Welcome to the Quiet Skies (Boston Globe, 28 July 2018) - Federal air marshals have begun following ordinary US citizens not suspected of a crime or on any terrorist watch list and collecting extensive information about their movements and behavior under a new domestic surveillance program that is drawing criticism from within the agency. The previously undisclosed program, called "Quiet Skies," specifically targets travelers who "are not under investigation by any agency and are not in the Terrorist Screening Data Base," according to a Transportation Security Administration bulletin in March. But some air marshals, in interviews and internal communications shared with the Globe, say the program has them tasked with shadowing travelers who appear to pose no real threat - a businesswoman who happened to have traveled through a Mideast hot spot, in one case; a Southwest Airlines flight attendant, in another; a fellow federal law enforcement officer, in a third. It is a time-consuming and costly assignment, they say, which saps their ability to do more vital law enforcement work. Already under Quiet Skies, thousands of unsuspecting Americans have been subjected to targeted airport and inflight surveillance, carried out by small teams of armed, undercover air marshals, government documents show. The teams document whether passengers fidget, use a computer, have a "jump" in their Adam's apple or a "cold penetrating stare," among other behaviors, according to the records. Air marshals note these observations - minute-by-minute - in two separate reports and send this information back to the TSA. All US citizens who enter the country are automatically screened for inclusion in Quiet Skies - their travel patterns and affiliations are checked and their names run against a terrorist watch list and other databases, according to agency documents. top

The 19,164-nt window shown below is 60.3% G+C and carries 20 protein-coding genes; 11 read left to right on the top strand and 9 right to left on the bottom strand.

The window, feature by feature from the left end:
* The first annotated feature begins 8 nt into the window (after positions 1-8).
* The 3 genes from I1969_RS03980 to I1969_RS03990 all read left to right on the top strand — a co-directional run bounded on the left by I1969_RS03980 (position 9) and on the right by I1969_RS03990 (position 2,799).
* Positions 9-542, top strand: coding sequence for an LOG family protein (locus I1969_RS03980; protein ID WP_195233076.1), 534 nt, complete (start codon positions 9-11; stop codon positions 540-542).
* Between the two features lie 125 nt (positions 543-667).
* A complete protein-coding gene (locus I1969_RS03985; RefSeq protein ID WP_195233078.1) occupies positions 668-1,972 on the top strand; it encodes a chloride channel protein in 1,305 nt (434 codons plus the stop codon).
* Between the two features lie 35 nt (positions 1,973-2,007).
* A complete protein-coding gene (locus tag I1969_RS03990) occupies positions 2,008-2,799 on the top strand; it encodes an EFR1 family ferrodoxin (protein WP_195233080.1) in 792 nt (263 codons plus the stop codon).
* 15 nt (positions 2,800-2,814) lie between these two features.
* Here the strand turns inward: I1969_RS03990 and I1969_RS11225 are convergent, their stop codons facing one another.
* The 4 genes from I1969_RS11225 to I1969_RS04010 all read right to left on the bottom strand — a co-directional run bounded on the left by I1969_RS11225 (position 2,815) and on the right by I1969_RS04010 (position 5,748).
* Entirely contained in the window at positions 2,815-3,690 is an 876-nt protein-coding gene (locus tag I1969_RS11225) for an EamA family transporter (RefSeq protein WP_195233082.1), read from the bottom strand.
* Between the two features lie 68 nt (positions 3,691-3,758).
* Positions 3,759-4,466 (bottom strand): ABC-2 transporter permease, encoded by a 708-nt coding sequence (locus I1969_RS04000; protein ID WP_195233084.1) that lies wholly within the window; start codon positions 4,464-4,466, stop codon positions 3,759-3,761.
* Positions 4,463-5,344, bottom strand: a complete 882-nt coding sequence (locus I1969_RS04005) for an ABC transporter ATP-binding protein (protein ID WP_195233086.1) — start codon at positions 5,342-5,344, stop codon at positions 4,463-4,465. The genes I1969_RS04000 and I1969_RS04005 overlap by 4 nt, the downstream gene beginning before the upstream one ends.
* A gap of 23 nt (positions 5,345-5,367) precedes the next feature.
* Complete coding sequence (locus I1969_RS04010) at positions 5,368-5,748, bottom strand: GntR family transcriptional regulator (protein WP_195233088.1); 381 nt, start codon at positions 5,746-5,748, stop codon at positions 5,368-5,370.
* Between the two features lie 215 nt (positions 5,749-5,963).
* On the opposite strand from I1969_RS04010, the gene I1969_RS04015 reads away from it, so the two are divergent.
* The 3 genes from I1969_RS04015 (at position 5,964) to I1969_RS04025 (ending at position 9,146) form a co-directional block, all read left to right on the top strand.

Fending off cyberattacks in international arbitration (NY Law Journal, 3 Aug 2018) - In the context of ever-escalating data breaches, international arbitration is not immune to cyberattacks. One widely reported cyberattack targeted the Permanent Court of Arbitration in The Hague (PCA) in July 2015, while the court was administering a hearing between the Philippines and China over disputed territorial waters in the South China Sea. During that arbitration, a malicious software originating in China targeted the PCA's website, the Philippines Department of Justice, the law firm representing the Philippines in the arbitration, and anyone visiting a specific page of the PCA devoted to the dispute, allowing the hackers to access classified information. A similar cyberintrusion occurred in 2008 in the case of Libananco Holdings Co. v. Rep. of Turkey (ICSID Case No ARB/06/9) , where, in the course of a separate court-ordered money laundering investigation, the Turkish government intercepted privileged communications and materials that had been exchanged between Libananco and its counsel in connection with the arbitration. It is therefore of no surprise that international arbitration may become a prime target for cybercriminals. This is for various reasons. First , as a neutral forum for the resolution of complex international disputes, international arbitration often involves parties that are themselves prominent targets of cyberattacks such as multinational corporations, governments, state entities, and public figures. Second , in these types of disputes, digital discovery is the norm and inevitably involves the exchange of highly sensitive information such as trade secrets, business plans, and case strategy, which have the potential of influencing politics and moving financial markets. Third , the risk of exposure to cyberattacks is relatively high because of the way international arbitration is conducted. The information collected is typically organized in easily searchable data sets, such as pleadings, witness statements, expert reports, transcripts of hearings, and arbitral deliberation materials, including draft and final awards. Each fixed or portable device (computers, laptops, smartphones, tablets), cloud-based storage (file-sharing platforms, virtual data rooms), and courtroom technology (real-time translations, live e-transcripts, telepresence technologies) is a digital portal allowing for unauthorized access to arbitration-related materials. The fact that the information is hosted and exchanged by a variety of digitally interdependent players such as in-house and outside counsel, government officers and agencies, arbitral institutions and tribunals, experts and witnesses, and other custodians of large electronic information repositories only increases the likelihood that a data breach of one participant will impact all participants. The data custodians involved in the process also tend to sit in different jurisdictions and communicate through various means, including unencrypted email. Therefore, large amounts of information travel around the world in an unsecured way. Even larger amounts of information may be compromised if U.S.-style discovery takes place. top